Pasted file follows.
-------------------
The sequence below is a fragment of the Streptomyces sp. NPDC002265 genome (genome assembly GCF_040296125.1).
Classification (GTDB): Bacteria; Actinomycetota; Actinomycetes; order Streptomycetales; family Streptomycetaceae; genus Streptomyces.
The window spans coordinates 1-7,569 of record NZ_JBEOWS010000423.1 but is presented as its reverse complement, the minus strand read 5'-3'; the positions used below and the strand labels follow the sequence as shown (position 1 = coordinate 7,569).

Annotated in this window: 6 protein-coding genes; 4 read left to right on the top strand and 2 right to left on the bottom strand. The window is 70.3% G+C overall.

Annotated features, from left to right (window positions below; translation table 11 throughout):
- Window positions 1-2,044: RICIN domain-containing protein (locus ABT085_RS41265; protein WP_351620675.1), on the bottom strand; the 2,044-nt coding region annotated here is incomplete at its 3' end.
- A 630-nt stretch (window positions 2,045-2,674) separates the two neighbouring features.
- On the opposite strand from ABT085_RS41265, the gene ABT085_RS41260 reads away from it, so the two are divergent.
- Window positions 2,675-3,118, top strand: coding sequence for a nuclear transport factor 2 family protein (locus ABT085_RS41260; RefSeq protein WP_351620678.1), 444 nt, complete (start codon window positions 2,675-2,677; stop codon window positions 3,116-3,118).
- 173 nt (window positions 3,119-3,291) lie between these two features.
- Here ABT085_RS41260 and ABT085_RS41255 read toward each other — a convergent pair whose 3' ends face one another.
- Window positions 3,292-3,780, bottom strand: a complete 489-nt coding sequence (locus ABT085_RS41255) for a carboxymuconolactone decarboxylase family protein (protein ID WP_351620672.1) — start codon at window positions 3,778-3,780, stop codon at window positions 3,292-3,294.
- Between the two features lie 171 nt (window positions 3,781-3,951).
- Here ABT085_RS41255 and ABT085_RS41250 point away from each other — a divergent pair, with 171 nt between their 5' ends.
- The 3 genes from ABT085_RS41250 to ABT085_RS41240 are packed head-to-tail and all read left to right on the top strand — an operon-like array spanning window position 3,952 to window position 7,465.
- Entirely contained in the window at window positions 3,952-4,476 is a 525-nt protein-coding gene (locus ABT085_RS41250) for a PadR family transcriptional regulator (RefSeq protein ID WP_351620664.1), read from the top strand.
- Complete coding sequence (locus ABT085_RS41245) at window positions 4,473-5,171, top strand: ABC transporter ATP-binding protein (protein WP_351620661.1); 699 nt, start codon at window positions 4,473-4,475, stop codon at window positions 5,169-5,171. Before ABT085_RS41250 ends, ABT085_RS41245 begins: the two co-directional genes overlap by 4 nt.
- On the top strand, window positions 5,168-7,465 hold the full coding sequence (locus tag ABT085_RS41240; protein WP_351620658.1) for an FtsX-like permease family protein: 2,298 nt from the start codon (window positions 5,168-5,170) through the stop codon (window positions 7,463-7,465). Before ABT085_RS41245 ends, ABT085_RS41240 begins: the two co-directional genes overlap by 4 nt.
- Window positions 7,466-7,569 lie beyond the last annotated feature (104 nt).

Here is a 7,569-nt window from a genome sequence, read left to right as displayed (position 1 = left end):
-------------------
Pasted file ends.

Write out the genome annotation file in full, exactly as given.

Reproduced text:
The sequence below is a fragment of the Streptomyces sp. NPDC002265 genome (genome assembly GCF_040296125.1).
Classification (GTDB): Bacteria; Actinomycetota; Actinomycetes; order Streptomycetales; family Streptomycetaceae; genus Streptomyces.
The window spans coordinates 1-7,569 of record NZ_JBEOWS010000423.1 but is presented as its reverse complement, the minus strand read 5'-3'; the positions used below and the strand labels follow the sequence as shown (position 1 = coordinate 7,569).

Annotated in this window: 6 protein-coding genes; 4 read left to right on the top strand and 2 right to left on the bottom strand. The window is 70.3% G+C overall.

Annotated features, from left to right (window positions below; translation table 11 throughout):
- Window positions 1-2,044: RICIN domain-containing protein (locus ABT085_RS41265; protein WP_351620675.1), on the bottom strand; the 2,044-nt coding region annotated here is incomplete at its 3' end.
- A 630-nt stretch (window positions 2,045-2,674) separates the two neighbouring features.
- On the opposite strand from ABT085_RS41265, the gene ABT085_RS41260 reads away from it, so the two are divergent.
- Window positions 2,675-3,118, top strand: coding sequence for a nuclear transport factor 2 family protein (locus ABT085_RS41260; RefSeq protein WP_351620678.1), 444 nt, complete (start codon window positions 2,675-2,677; stop codon window positions 3,116-3,118).
- 173 nt (window positions 3,119-3,291) lie between these two features.
- Here ABT085_RS41260 and ABT085_RS41255 read toward each other — a convergent pair whose 3' ends face one another.
- Window positions 3,292-3,780, bottom strand: a complete 489-nt coding sequence (locus ABT085_RS41255) for a carboxymuconolactone decarboxylase family protein (protein ID WP_351620672.1) — start codon at window positions 3,778-3,780, stop codon at window positions 3,292-3,294.
- Between the two features lie 171 nt (window positions 3,781-3,951).
- Here ABT085_RS41255 and ABT085_RS41250 point away from each other — a divergent pair, with 171 nt between their 5' ends.
- The 3 genes from ABT085_RS41250 to ABT085_RS41240 are packed head-to-tail and all read left to right on the top strand — an operon-like array spanning window position 3,952 to window position 7,465.
- Entirely contained in the window at window positions 3,952-4,476 is a 525-nt protein-coding gene (locus ABT085_RS41250) for a PadR family transcriptional regulator (RefSeq protein ID WP_351620664.1), read from the top strand.
- Complete coding sequence (locus ABT085_RS41245) at window positions 4,473-5,171, top strand: ABC transporter ATP-binding protein (protein WP_351620661.1); 699 nt, start codon at window positions 4,473-4,475, stop codon at window positions 5,169-5,171. Before ABT085_RS41250 ends, ABT085_RS41245 begins: the two co-directional genes overlap by 4 nt.
- On the top strand, window positions 5,168-7,465 hold the full coding sequence (locus tag ABT085_RS41240; protein WP_351620658.1) for an FtsX-like permease family protein: 2,298 nt from the start codon (window positions 5,168-5,170) through the stop codon (window positions 7,463-7,465). Before ABT085_RS41245 ends, ABT085_RS41240 begins: the two co-directional genes overlap by 4 nt.
- Window positions 7,466-7,569 lie beyond the last annotated feature (104 nt).

Here is a 7,569-nt window from a genome sequence, read left to right as displayed (position 1 = left end):